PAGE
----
Newman University junior Kayla Garvert works part time in the Student Life office and recently helped organize a letter-writing campaign — Operation Communication — with the Student Life team. The project was created to help residents in assisted living facilities feel more connected to the outside world during a national pandemic.
One of Garvert’s tasks was to create an example of a letter, or a template, for students who were interested in joining in on the fun.
She knew immediately, when the idea was introduced, that she wanted to be a part of such a wonderful project. Writing the template fueled her enthusiasm.
“I was excited to possibly make someone’s day a little brighter and excited at the idea of somebody writing back,” she said.
Dean of Students Christine Schneikart-Luebbe reached out to an assisted living facility who then chose residents that would like to participate in the letter writing. Residents were assigned to students at random and the first correspondence was done via typed letter. Students were encouraged to include their own email within the letter so the recipient could choose to email a response and continue corresponding.
Garvert was matched with an elderly couple. She wasn’t sure if she would get a response, she said, but was hopeful.
Not only did she get a response to her original letter, but she also continues to correspond with them months later. So far, she and the couple have sent more than 30 emails back and forth.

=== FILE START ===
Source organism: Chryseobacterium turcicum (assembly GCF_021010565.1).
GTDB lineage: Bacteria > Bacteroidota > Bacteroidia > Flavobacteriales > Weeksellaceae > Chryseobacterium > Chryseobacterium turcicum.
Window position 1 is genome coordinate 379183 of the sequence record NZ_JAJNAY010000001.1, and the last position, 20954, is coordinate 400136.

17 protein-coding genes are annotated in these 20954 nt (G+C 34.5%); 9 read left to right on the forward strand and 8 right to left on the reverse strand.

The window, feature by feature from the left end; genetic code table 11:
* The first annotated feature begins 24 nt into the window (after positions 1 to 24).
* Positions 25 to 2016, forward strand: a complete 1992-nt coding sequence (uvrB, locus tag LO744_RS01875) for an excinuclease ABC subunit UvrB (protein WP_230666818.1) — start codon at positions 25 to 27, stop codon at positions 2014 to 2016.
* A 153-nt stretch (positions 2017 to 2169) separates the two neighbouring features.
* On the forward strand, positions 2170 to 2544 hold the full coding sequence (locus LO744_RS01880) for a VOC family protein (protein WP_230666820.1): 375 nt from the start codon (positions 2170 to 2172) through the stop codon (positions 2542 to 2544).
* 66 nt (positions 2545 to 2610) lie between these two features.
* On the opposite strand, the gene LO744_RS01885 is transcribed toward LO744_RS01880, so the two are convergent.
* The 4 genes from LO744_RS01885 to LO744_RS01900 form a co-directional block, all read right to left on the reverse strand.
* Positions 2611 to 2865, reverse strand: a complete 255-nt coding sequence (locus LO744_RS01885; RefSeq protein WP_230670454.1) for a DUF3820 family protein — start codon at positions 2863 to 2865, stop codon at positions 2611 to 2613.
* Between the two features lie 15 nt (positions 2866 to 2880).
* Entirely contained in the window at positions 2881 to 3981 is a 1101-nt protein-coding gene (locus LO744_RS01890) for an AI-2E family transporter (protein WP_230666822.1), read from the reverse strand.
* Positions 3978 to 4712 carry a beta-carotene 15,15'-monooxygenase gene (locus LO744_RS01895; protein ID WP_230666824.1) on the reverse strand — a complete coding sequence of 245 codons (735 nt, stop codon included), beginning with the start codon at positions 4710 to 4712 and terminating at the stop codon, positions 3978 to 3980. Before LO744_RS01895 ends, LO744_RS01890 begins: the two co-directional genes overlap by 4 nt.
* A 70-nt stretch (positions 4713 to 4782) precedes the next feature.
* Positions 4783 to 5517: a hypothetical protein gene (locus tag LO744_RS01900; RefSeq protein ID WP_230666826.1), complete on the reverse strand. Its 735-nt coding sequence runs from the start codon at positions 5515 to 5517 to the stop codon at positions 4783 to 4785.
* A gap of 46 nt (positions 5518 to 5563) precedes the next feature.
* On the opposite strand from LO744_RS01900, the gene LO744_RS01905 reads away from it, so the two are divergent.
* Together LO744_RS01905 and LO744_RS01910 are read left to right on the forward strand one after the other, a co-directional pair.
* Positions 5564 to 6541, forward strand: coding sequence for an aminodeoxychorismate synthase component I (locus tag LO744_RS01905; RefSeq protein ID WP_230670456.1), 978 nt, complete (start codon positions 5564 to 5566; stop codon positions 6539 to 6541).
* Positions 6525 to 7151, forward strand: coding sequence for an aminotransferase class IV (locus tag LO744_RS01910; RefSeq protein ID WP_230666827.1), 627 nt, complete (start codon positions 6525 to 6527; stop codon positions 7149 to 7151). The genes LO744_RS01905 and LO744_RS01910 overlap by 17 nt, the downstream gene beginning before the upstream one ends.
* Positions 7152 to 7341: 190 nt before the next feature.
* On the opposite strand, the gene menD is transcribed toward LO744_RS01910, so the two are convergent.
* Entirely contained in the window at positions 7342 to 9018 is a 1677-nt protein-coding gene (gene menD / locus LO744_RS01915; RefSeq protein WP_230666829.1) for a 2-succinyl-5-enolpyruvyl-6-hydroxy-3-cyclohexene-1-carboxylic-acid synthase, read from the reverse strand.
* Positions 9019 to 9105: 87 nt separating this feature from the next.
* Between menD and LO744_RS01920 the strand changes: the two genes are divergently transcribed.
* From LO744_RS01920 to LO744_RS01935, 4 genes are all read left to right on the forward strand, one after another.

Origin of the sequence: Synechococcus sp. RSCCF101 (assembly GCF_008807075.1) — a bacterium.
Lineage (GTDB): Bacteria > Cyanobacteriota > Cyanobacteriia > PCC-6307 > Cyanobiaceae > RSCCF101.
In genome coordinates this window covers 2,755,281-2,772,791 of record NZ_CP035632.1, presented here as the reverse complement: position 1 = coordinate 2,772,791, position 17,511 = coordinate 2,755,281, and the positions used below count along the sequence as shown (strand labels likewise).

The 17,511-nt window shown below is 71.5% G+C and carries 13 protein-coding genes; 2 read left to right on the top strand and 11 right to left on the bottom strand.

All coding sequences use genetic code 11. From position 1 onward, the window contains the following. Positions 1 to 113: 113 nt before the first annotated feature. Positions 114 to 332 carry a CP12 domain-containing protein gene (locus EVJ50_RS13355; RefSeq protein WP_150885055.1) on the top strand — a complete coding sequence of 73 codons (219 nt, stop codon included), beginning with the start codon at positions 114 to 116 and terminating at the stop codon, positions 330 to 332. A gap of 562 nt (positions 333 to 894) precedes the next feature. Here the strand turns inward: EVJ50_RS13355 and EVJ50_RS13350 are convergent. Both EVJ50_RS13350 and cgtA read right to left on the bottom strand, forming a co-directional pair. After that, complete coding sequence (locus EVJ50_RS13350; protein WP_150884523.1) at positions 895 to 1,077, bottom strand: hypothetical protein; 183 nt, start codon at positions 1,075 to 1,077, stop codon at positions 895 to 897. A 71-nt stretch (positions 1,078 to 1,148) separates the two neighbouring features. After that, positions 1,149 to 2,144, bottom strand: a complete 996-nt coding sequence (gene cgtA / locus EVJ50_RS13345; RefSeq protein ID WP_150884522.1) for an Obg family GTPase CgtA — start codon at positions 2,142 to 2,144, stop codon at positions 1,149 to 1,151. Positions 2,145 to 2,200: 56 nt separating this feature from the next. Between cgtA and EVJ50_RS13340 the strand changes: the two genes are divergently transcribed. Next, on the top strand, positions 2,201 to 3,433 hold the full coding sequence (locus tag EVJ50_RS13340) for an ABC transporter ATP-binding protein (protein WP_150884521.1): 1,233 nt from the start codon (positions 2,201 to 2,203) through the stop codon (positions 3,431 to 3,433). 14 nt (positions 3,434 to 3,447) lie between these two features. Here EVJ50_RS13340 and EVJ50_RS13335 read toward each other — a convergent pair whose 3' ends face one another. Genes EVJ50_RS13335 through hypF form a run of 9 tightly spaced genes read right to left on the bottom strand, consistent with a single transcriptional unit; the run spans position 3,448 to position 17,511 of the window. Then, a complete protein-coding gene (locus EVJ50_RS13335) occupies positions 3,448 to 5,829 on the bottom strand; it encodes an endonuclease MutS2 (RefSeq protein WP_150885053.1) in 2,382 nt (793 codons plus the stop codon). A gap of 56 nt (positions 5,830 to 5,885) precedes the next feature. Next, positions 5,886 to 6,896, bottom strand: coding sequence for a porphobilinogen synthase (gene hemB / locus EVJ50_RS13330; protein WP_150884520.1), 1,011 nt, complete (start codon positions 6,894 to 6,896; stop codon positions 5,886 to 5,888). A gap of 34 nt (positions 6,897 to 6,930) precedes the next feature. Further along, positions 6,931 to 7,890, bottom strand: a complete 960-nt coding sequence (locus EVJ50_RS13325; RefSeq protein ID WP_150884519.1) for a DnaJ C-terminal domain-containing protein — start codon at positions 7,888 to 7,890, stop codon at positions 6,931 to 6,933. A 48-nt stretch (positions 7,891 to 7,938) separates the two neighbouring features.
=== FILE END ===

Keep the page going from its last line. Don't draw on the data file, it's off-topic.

They talk about all sorts of topics, but Garvert said it just started with an introduction.
“In my first letter to them, I introduced myself and explained what I was studying in school. I basically just gave them a hint into my quarantine life, mentioning my three brothers and all of our house projects.”
The resulting response was their own introduction and story.
“He is the primary communicator as his Lithuanian wife is not as fluent in English. He told me about themselves — how long they’ve been in assisted living, family trees, hobbies, places they’ve traveled — and then he attached a PowerPoint he made about Lithuania. Every email since has had a new PowerPoint over a random topic. It’s outstanding,” she exclaimed.
Garvert added that he is visually impaired, so creating the PowerPoints is a task that impresses her, not to mention she gets to learn new things through his presentations.
The couple has also shared much about their personal story — how they met, fell in love, and their life together. She said it is an honor to hear their “love story” and get to know how they connected in life and continue to stay connected.
She looks forward to receiving their next email, no matter what the topic.
“I think with all of the recent news I really needed more positivity in my life. I’m not saying I haven’t been happy, it’s just been nice to get a notification that isn’t about COVID-19 mitigation plans or mask debates. This experience has given me something to look forward too, and I have been blessed to have such a responsive couple.”
She hopes that her emails have given them something to look forward to as well. She knows they have been under strict quarantine rules and haven’t been able to go out or have visitors. She wants her letters to bring them as much enjoyment as they have brought her.
Garvert also hopes to meet her pen pals when it is safe to do so and they have already discussed a lunch date when as soon as they are able.